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ArtsXchange celebrates 40 years of cultivating community

March 10, 2024




CONTACT: Angela Oliver,, 404-624-4211

ArtsXchange celebrates 40 years of cultivating community

Year of events to reflect organization’s historical influence, impact on Atlanta arts scene

EAST POINT, Ga. — The ArtsXchange has amplified a quiet corner of East Point since 2017. But its roots in Atlanta go back to 1984 and its reach now spans 40 years of cultivating community, whether as a lobbying arm for public arts funding, a launching pad for now celebrated artists, or a creative home for legends to learners.

“The ArtsXchange is a living example of the power of artists to create their own destiny,” said co-founder and Executive Director Alice Lovelace.

The 40th anniversary theme, based on its facade mural, Cultivating Community by Charity Hamidullah, honors the ArtsXchange’s commitment to grassroots community building and celebrates its fruitful history that is often overlooked.

That history will be commemorated in various ways, including A Room of Her Own, an exhibition of women artists with current or past studios here, May 5-June 22; homecoming weekend June 7-9; the annual fundraiser Sept. 21; and the 7th Annual Ebon Dooley Arts & Social Justice Awards Dec. 7.

“There are so many artists who helped to make the last 40 years possible,” Lovelace said. “We could not see 40 years into the future, so this year is a monument to those people who did what was needed every day, one day at a time.”

The ArtsXchange is home to many firsts in Atlanta’s rich cultural story. Many artists grew to prominence in their former studios, including Kevin Cole, Rocio Rodriquez, and Charmaine Minniefield. Master artists like Jim Alexander and Lisa Tuttle still create from their studios here every day.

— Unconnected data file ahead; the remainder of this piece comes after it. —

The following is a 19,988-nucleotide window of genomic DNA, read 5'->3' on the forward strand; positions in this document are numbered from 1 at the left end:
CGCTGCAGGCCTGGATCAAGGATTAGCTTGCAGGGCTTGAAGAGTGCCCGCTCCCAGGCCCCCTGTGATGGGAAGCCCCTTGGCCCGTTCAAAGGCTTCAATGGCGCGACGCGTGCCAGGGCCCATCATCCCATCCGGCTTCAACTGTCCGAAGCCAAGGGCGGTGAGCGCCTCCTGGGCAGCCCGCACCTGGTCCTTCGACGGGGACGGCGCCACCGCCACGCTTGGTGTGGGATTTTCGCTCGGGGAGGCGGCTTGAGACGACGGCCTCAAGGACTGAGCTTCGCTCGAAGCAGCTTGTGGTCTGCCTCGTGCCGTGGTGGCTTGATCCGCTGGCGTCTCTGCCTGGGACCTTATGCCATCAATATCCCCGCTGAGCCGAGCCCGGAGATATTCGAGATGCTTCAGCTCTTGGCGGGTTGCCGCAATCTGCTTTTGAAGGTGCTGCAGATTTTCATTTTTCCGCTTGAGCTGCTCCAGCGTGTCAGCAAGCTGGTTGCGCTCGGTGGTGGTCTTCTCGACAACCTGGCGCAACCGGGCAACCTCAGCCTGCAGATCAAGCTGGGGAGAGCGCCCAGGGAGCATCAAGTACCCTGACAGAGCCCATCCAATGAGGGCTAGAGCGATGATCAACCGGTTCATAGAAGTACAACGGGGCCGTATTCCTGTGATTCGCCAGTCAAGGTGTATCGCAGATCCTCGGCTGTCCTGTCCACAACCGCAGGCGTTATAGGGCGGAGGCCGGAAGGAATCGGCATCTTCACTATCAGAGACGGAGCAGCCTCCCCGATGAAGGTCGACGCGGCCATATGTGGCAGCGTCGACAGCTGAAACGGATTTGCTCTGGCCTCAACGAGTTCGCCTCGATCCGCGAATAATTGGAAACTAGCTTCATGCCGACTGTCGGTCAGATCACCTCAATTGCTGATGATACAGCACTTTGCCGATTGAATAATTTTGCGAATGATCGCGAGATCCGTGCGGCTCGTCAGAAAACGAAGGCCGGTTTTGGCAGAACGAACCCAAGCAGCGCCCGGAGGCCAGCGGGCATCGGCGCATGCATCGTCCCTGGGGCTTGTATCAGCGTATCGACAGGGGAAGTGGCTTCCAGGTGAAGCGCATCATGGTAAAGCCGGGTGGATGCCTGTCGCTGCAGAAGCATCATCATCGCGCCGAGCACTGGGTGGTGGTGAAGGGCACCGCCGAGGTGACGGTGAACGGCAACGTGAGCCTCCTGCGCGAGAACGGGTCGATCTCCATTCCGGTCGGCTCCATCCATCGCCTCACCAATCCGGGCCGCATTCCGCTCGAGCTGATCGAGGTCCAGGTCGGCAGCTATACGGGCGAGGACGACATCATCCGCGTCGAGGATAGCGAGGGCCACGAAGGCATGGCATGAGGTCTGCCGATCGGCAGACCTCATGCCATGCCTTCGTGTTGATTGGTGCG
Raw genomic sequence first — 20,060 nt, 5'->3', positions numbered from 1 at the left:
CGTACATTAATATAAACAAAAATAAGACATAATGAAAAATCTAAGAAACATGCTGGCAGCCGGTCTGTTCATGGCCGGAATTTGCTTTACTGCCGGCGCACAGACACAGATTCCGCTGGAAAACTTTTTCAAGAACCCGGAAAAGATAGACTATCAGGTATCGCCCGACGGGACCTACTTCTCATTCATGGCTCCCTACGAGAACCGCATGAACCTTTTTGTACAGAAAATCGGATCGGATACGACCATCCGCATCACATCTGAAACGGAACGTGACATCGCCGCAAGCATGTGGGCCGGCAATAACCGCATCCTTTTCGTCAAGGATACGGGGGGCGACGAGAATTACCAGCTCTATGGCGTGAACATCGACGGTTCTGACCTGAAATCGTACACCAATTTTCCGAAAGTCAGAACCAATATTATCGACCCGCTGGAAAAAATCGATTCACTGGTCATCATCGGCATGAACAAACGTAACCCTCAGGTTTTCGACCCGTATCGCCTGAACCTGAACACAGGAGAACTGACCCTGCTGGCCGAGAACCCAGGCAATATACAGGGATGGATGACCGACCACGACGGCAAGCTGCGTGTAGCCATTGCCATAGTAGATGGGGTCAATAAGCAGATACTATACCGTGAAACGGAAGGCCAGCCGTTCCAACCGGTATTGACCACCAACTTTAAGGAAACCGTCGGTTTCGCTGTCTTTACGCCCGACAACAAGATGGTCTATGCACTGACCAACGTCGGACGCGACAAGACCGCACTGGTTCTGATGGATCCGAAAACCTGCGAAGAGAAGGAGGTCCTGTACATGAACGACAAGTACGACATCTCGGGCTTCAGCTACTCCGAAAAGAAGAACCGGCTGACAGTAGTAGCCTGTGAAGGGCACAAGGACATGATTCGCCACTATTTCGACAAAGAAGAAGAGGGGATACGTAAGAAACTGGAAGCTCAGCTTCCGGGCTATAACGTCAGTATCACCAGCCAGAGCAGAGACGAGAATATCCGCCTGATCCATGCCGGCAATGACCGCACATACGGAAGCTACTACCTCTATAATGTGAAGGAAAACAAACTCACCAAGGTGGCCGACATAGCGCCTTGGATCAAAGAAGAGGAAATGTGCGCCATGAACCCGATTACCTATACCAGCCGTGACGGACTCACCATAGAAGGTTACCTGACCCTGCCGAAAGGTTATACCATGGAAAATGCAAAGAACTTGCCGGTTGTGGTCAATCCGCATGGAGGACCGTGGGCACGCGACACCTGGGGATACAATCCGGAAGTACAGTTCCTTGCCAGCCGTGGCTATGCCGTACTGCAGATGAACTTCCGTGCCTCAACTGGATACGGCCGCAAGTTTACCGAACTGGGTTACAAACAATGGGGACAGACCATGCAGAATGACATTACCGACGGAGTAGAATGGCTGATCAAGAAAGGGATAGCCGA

The vision of late activist, scholar, poet and organizer Ebon Dooley, the ArtsXchange changed the dynamic of the Atlanta arts scene when the original Arts Exchange opened in Grant Park in 1984. Dooley, alongside Lovelace, answered the need for a multiethnic, multidisciplinary and socially engaged arts Center.

“This place allowed me to define my own world and influenced my thinking about community, culture, and the power of art,” said cultural worker and Board President Cheryl Johnson, who took dance classes and performed there as a teen. “Even when the roof was leaking and the wood floors needed work, it still felt safe. It was always a place to be uniquely ourselves, whatever that meant to each of us.”

For 40 years, the ArtsXchange has been a point of creative exchange for artists, activists, and long- silenced community voices. With a range of free and low-cost offerings, it keeps the arts inclusive and accessible in an industry that can be exclusive. Through its performance spaces and exhibits, it remains an uplifter of emerging and marginalized creatives. And with its sprawling community garden, meaningful partnerships, and active role in its new East Point neighborhood, the ArtsXchange remains a leader in applying the arts to solutions for social issues from food security and health equity, to economic opportunities and cultural preservation.

“We are an institution built by, for, and with working artists and the community we serve,” said Lovelace.“We are still the place where aspiring artists can find a home and other artists to support them. That gives

me hope that another 40 years is possible.”

Press Contact

Angela Oliver

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